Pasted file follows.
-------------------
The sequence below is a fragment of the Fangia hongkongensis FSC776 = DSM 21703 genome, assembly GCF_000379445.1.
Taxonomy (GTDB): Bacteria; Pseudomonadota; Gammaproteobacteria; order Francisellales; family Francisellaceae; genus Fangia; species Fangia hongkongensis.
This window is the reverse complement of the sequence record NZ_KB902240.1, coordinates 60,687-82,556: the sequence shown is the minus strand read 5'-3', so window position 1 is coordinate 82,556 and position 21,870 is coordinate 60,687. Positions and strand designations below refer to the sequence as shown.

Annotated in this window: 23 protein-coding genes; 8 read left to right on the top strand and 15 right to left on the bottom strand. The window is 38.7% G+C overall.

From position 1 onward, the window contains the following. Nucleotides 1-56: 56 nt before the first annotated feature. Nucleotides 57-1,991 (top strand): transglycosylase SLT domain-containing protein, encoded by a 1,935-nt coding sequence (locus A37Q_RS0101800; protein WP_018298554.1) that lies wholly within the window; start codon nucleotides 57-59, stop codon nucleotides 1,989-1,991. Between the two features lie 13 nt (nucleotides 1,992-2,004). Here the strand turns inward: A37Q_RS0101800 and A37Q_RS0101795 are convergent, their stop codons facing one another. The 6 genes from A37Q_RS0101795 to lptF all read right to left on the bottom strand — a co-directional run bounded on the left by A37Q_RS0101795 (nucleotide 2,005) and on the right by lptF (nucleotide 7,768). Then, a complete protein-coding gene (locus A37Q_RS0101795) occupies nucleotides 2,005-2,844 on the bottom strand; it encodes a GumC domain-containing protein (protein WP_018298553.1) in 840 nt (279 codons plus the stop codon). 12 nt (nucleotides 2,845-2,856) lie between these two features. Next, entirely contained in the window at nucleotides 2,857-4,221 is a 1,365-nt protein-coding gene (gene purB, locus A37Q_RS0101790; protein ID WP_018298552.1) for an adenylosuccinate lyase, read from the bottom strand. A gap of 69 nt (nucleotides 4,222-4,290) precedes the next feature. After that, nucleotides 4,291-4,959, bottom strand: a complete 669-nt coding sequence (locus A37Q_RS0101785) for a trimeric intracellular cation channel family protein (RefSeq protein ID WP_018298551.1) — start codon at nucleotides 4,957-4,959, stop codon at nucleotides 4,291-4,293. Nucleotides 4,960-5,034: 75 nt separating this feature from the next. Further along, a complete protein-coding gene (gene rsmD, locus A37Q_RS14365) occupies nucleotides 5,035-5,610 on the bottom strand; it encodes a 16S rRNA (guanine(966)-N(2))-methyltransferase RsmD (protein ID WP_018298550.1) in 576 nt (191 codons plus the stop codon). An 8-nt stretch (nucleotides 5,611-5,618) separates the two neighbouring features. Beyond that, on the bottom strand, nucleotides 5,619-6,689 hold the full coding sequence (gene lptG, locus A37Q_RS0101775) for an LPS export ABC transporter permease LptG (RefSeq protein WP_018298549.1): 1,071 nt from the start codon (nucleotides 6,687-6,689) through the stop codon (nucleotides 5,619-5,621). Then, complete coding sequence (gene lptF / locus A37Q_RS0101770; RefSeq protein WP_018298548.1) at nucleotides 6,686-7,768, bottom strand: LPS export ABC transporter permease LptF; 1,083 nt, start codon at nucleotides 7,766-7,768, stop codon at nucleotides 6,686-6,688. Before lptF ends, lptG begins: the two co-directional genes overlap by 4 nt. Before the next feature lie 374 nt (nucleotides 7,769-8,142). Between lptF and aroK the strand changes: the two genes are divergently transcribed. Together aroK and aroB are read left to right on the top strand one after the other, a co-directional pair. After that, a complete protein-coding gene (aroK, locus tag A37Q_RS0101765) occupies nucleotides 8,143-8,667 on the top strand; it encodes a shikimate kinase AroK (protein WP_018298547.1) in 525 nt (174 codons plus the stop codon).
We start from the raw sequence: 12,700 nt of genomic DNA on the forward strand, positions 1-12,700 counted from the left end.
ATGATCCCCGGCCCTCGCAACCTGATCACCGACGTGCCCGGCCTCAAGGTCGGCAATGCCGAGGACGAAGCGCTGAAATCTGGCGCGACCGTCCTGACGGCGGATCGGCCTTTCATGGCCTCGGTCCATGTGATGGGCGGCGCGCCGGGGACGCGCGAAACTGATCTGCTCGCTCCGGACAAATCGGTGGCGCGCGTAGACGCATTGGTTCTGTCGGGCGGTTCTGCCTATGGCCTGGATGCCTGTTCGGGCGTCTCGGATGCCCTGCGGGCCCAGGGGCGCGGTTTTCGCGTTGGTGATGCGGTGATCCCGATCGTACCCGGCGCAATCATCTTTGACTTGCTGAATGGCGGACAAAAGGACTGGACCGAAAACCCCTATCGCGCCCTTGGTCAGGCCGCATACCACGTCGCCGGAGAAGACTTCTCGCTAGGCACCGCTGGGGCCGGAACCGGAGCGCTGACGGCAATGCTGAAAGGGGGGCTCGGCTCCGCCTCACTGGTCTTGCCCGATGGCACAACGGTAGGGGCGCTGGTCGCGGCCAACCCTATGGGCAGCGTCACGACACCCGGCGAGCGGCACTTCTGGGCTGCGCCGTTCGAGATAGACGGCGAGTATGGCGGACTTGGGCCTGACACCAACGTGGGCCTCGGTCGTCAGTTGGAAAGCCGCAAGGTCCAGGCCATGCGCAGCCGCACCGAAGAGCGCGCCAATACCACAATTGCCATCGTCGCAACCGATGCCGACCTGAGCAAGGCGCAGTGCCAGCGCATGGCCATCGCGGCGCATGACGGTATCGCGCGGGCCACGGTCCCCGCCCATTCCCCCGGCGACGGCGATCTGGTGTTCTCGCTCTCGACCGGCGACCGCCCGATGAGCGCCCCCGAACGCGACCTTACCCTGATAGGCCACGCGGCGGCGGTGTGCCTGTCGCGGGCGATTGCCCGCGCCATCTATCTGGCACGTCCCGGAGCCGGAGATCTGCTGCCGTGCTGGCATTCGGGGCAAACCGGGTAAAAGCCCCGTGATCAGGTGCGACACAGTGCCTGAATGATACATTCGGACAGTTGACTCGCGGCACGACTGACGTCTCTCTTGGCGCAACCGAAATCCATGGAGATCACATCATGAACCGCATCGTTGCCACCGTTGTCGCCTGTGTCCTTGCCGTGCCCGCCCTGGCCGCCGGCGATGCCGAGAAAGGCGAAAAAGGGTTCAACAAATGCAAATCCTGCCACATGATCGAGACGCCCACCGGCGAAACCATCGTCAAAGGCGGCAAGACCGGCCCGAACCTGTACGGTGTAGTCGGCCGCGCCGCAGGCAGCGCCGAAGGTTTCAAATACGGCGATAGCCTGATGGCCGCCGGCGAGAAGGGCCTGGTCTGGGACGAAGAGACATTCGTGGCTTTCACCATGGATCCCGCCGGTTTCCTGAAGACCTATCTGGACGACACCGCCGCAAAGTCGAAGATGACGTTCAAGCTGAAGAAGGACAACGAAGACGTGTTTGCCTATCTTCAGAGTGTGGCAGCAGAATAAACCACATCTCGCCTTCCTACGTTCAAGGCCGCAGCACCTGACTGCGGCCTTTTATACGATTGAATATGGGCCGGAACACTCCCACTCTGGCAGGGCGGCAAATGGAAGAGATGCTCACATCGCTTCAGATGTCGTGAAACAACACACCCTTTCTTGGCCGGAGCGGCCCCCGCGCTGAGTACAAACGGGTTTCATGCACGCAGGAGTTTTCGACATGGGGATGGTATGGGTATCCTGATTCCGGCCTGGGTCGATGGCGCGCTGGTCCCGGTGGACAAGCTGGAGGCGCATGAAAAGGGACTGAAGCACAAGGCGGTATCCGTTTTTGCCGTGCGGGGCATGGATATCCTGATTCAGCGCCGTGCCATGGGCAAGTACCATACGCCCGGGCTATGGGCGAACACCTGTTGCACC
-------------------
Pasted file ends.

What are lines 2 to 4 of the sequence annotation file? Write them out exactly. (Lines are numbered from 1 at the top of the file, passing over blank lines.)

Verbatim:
Taxonomy (GTDB): Bacteria; Pseudomonadota; Gammaproteobacteria; order Francisellales; family Francisellaceae; genus Fangia; species Fangia hongkongensis.
This window is the reverse complement of the sequence record NZ_KB902240.1, coordinates 60,687-82,556: the sequence shown is the minus strand read 5'-3', so window position 1 is coordinate 82,556 and position 21,870 is coordinate 60,687. Positions and strand designations below refer to the sequence as shown.

Annotated in this window: 23 protein-coding genes; 8 read left to right on the top strand and 15 right to left on the bottom strand. The window is 38.7% G+C overall.